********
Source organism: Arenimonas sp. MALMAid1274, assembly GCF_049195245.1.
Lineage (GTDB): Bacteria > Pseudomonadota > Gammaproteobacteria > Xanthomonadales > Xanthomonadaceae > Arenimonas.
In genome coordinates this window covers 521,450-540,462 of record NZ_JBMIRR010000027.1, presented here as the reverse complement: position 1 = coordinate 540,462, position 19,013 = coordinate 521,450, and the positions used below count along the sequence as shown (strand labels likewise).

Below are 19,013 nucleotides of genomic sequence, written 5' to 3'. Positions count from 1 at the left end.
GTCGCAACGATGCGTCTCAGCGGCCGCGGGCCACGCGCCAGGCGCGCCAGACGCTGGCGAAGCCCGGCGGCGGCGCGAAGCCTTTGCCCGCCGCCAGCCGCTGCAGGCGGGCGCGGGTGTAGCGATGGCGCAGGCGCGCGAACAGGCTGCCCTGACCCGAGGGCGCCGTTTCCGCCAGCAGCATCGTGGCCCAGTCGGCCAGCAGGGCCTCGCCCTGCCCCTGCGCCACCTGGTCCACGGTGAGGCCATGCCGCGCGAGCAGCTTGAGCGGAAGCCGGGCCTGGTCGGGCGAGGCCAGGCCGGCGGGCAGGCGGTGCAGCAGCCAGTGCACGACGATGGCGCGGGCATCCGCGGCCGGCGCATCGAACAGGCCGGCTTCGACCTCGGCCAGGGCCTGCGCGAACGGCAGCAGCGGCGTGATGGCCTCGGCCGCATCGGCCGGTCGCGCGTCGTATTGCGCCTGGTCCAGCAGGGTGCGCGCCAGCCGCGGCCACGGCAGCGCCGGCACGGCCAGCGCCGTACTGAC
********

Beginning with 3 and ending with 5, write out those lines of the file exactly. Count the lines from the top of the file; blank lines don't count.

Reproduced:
In genome coordinates this window covers 521,450-540,462 of record NZ_JBMIRR010000027.1, presented here as the reverse complement: position 1 = coordinate 540,462, position 19,013 = coordinate 521,450, and the positions used below count along the sequence as shown (strand labels likewise).

Below are 19,013 nucleotides of genomic sequence, written 5' to 3'. Positions count from 1 at the left end.
GTCGCAACGATGCGTCTCAGCGGCCGCGGGCCACGCGCCAGGCGCGCCAGACGCTGGCGAAGCCCGGCGGCGGCGCGAAGCCTTTGCCCGCCGCCAGCCGCTGCAGGCGGGCGCGGGTGTAGCGATGGCGCAGGCGCGCGAACAGGCTGCCCTGACCCGAGGGCGCCGTTTCCGCCAGCAGCATCGTGGCCCAGTCGGCCAGCAGGGCCTCGCCCTGCCCCTGCGCCACCTGGTCCACGGTGAGGCCATGCCGCGCGAGCAGCTTGAGCGGAAGCCGGGCCTGGTCGGGCGAGGCCAGGCCGGCGGGCAGGCGGTGCAGCAGCCAGTGCACGACGATGGCGCGGGCATCCGCGGCCGGCGCATCGAACAGGCCGGCTTCGACCTCGGCCAGGGCCTGCGCGAACGGCAGCAGCGGCGTGATGGCCTCGGCCGCATCGGCCGGTCGCGCGTCGTATTGCGCCTGGTCCAGCAGGGTGCGCGCCAGCCGCGGCCACGGCAGCGCCGGCACGGCCAGCGCCGTACTGAC